America’s Jobs Picture Remains Poor

Member Group : Jerry Shenk

After eight years spent castigating President Barack Obama’s Republican predecessor over better than present economic conditions, it’s remarkable how far the liberal American media’s expectations have fallen during Obama’s five years of substandard economic performance and lousy jobs results.

Media breathlessly covered the Bureau of Labor Statistics’ June employment report that employers added, net, 288,000 jobs — the fifth consecutive monthly increase of 200,000 or more. The official U-3 unemployment rate dropped from 6.3 percent to 6.1 percent, the lowest rate since September 2008.

But there is also a lot of media-neglected, less-good, ignore-that-man-behind-the-curtain news in the BLS report. The U-6 unemployment rate, including part-time workers wanting full-time jobs and people who have abandoned seeking employment, dropped only slightly to 12.1 percent — still a historically high rate. The majority of June’s new jobs were part-time and/or in lower-wage job sectors.

For the third month, the labor force participation rate remained 62.8 percent – a 30-year low. Compared to last year, 2.4 million fewer Americans are working.
Wall Street Journal editor Phil Izzo observed that the best way to reduce unemployment is for more people to find jobs; the worst way is for more people to give up looking for them.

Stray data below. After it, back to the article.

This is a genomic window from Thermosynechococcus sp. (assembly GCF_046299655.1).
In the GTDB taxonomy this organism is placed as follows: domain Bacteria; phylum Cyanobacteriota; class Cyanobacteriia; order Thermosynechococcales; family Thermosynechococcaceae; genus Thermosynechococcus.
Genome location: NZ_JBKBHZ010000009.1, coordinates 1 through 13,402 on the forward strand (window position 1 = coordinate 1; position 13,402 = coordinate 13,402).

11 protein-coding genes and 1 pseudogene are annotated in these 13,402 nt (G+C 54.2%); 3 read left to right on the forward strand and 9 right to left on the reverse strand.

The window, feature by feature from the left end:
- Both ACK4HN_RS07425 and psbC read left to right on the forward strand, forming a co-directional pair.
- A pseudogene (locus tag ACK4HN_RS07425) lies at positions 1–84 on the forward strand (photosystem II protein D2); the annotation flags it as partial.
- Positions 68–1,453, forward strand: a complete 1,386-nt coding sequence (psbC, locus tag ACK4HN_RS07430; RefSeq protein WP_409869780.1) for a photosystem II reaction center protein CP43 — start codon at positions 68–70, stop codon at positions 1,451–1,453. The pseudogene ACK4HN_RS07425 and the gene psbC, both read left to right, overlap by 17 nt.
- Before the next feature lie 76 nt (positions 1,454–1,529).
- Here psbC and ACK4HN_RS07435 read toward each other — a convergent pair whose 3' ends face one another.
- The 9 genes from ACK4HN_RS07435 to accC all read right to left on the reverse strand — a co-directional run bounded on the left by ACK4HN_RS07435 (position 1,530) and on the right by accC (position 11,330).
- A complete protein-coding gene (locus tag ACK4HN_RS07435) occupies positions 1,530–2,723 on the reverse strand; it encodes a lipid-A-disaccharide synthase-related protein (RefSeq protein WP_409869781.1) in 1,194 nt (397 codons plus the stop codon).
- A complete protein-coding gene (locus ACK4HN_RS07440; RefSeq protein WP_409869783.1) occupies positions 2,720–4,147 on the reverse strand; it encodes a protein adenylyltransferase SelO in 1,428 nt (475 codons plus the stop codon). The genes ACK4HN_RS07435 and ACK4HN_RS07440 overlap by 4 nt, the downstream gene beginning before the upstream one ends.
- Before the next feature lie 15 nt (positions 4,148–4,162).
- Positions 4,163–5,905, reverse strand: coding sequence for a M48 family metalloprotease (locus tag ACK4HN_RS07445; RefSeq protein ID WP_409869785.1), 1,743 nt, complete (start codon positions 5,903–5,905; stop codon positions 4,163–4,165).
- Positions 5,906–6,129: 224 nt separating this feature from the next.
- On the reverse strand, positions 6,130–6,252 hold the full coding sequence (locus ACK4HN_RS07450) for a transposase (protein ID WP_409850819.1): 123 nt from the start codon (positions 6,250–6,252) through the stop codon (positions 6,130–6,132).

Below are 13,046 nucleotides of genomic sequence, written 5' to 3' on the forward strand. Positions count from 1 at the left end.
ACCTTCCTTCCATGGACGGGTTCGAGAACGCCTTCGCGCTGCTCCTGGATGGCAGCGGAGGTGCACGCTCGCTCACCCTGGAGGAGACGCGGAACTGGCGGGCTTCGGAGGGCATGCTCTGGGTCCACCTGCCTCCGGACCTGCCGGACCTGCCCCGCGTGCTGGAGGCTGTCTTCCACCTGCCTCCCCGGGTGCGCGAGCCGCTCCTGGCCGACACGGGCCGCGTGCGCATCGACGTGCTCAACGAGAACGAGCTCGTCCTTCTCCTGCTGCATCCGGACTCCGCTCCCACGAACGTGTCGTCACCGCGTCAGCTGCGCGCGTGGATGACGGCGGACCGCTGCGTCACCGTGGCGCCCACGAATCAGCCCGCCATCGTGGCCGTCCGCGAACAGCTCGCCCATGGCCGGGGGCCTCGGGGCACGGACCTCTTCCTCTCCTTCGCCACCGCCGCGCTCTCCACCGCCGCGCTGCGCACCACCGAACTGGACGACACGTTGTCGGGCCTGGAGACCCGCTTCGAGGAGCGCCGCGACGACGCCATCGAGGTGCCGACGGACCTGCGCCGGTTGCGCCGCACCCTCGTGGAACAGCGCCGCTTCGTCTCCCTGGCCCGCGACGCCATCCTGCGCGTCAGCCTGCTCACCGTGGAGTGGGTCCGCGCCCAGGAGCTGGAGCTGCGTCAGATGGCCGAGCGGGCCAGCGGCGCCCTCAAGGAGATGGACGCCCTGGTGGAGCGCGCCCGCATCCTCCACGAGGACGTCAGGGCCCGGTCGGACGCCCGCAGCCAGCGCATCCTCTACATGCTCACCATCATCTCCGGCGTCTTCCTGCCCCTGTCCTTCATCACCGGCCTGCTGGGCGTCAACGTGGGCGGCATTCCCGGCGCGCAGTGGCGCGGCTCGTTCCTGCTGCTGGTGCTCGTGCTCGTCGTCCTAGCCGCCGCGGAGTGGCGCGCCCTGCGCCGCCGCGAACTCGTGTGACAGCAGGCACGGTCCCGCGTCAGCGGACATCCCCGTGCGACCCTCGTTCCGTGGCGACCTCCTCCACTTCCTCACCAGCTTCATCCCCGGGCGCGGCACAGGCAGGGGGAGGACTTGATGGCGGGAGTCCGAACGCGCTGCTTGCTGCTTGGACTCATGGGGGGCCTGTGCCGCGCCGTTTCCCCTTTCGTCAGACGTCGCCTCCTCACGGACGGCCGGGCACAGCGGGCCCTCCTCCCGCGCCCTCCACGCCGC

Izzo noted that, in the U-3 unemployment rate calculation, 2.15 million people gained employment in June, but 2.35 million dropped out of the labor force. "In all but two months since December 2008, more unemployed have dropped out than found jobs."

Average hourly earnings gained just 0.2 percent in June, projecting an annualized increase of 2 percent. The average workweek remained a low 34.5 hours.

The stagnant wage growth and participation rate are related. With so many employable people voluntarily on the sidelines but theoretically available, employers feel little pressure to raise wages.

A policy outcome that the Obama administration and its congressional and media allies fought to prevent explains some of the job improvements.

The drop in unemployment coincided with the end-2013 expiration of emergency unemployment benefits. By providing the unemployed with taxpayer-funded monetary resources with no work component, extended unemployment benefits – and human nature — created incentives for many unemployed to remain jobless. Expiration of the benefits finally motivated many of the employable among them to seek jobs.

Joseph Lake, an analyst for The Economist Intelligence Unit, noted that, in 2013, many economists were calling the post-recession economy a "jobless recovery." In 2014, though, Lake notes, "the riddle has been reversed; companies are creating jobs…while the economy is tanking."

In June, the Bureau of Economic Analysis released its final estimate of real gross domestic product for the first quarter of 2014 which showed output in the U.S. declining at an annual rate of 2.9 percent..

Using the Obama administration’s most optimistic estimates for the remainder of 2014 — forecasts that, in five years, they have never reached – at best, America’s gross domestic product, the total output of goods and services, can only gain an aggregate 1.5 percent.

Nonetheless — unsurprisingly — in Obama’s economy, yet another flawed jobs report is sufficient cause for media optimism.